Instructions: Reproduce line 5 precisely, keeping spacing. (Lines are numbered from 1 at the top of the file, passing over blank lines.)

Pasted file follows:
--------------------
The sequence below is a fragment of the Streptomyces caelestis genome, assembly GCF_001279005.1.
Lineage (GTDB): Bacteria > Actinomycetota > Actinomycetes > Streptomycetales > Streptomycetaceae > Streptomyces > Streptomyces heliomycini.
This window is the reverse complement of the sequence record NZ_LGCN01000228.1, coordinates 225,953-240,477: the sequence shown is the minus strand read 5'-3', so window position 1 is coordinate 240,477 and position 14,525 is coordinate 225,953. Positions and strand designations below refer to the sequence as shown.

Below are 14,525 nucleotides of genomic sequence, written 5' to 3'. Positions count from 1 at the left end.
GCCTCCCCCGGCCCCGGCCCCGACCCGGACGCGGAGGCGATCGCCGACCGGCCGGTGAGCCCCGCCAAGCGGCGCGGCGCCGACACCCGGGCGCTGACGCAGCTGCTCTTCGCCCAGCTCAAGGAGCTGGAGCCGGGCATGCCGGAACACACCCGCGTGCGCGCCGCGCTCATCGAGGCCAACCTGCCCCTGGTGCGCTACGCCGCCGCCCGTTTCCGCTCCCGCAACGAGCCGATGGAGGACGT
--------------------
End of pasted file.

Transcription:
GCCTCCCCCGGCCCCGGCCCCGACCCGGACGCGGAGGCGATCGCCGACCGGCCGGTGAGCCCCGCCAAGCGGCGCGGCGCCGACACCCGGGCGCTGACGCAGCTGCTCTTCGCCCAGCTCAAGGAGCTGGAGCCGGGCATGCCGGAACACACCCGCGTGCGCGCCGCGCTCATCGAGGCCAACCTGCCCCTGGTGCGCTACGCCGCCGCCCGTTTCCGCTCCCGCAACGAGCCGATGGAGGACGT